WASHINGTON, D.C. March 23, 2018: – This year marks the 100th anniversary of the birth of Russell Kirk. Kirk is the person who may be most responsible for the emergence of an intellectually vigorous and politically viable conservative movement in the latter part of the last century. It would be interesting to hear his thoughts on the strange formulations which call themselves “conservative” at the present time.
Bradley Birzer on Russell Kirk
Historian Bradley Birzer, the author of the recent biography, “Russell Kirk: American Conservative,” notes that,
“Amidst today’s whirligig of populist conservatism, crass conservatism, consumerist conservatism, we conservatives and libertarians have almost completely forgotten our roots.”
Writing in The American Conservative, Birzer declares that,
“These roots can be found in Kirk’s thought, an eccentric but effective and potent mixture of stoicism, Burkeanism, anarchism, romanticism and humanism. It is also important, critically so, to remember that Kirk’s vision of conservatism was never primarily a political one. Politics should play a role in the lives of Americans, but a role limited to its own sphere that stays out of rival areas of life. Family, business, education and religion should each remain sovereign, devoid of politics and politicization. Kirk wanted a conservatism of imagination, of liberal education, and of human dignity. Vitally, he wanted a conservatism that found all persons, regardless of their accidents of birth, as individual manifestations of the external and universal Logos. One hundred years after the birth of Russell Amos Kirk, those are ideas well worth remembering.”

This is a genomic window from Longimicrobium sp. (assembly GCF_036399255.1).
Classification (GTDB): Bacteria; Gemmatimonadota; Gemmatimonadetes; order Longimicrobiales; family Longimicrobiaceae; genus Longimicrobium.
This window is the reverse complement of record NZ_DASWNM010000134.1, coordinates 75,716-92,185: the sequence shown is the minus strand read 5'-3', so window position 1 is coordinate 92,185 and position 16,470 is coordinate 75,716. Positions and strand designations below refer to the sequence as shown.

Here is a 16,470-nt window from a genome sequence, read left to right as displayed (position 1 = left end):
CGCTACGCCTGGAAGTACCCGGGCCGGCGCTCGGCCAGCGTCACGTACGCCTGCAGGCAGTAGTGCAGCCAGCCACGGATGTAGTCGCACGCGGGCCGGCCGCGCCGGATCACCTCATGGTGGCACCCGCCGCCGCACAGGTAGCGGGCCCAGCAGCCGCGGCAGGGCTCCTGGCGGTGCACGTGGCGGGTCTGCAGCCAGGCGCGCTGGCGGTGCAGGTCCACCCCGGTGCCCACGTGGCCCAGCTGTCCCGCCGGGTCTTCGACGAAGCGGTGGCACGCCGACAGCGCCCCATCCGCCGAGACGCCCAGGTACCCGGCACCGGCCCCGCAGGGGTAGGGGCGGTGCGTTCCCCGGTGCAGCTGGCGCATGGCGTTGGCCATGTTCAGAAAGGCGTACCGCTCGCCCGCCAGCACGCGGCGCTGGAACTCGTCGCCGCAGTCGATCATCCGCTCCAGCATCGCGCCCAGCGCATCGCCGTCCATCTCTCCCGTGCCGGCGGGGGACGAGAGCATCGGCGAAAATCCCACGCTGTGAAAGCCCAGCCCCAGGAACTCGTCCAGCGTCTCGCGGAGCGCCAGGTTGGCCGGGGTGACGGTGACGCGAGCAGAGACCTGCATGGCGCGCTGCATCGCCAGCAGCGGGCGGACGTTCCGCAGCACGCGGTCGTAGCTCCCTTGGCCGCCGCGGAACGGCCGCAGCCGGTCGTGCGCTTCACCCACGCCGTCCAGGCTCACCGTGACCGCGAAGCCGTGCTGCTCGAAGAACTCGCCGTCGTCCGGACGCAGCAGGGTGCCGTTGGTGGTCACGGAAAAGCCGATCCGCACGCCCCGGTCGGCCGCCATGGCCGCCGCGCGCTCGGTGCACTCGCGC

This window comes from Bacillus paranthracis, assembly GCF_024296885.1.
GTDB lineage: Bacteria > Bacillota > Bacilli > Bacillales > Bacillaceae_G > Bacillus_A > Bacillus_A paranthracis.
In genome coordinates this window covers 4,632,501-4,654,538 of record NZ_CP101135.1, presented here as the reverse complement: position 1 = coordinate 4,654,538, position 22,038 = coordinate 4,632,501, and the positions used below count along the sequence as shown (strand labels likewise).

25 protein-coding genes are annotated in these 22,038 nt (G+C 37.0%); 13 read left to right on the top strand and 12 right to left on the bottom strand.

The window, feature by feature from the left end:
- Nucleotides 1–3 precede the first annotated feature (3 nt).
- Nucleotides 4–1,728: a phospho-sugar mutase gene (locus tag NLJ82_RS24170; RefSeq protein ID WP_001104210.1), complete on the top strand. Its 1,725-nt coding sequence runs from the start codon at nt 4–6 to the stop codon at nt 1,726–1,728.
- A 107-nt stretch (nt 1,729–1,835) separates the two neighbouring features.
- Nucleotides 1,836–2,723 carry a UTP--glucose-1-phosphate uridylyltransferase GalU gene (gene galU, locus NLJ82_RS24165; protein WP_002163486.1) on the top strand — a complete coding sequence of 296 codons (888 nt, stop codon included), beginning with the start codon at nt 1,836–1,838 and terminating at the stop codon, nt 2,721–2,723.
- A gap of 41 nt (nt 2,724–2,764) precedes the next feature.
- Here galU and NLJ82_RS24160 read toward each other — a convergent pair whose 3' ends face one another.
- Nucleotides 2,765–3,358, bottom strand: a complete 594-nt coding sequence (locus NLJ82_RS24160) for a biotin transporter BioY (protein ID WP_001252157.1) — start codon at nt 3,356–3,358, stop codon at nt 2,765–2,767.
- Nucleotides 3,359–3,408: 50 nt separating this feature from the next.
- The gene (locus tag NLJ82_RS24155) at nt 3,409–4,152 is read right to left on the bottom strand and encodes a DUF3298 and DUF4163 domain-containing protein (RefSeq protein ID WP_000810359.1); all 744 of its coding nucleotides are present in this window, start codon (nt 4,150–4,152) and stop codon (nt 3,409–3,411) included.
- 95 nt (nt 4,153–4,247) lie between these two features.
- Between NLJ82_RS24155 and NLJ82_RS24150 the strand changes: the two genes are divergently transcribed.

For all of those who knew him, Kirk was a gentleman and scholar of the old school. He always sought to understand how men, women, and societies work and interact. Kirk carefully delineated between what should be permanent and preserved, and the temporal that often must be altered.
The author of more than 30 books, his best-known work, “The Conservative Mind,” was published in 1953 and presented the intellectual and historical framework for contemporary American conservatism. It was a best-seller when it appeared and has never been out of print in subsequent years. Speaking at a testimonial dinner in Kirk’s honor in Washington in 1981,
President Ronald Reagan said,
“Dr. Kirk helped renew a generation’s interest and knowledge of ‘permanent things,’ which are the underpinnings and the intellectual infrastructure of the conservative revival of our nation.”
Edmund Burke, John Adams, James Fennimore Cooper, Nathaniel Hawthorne and more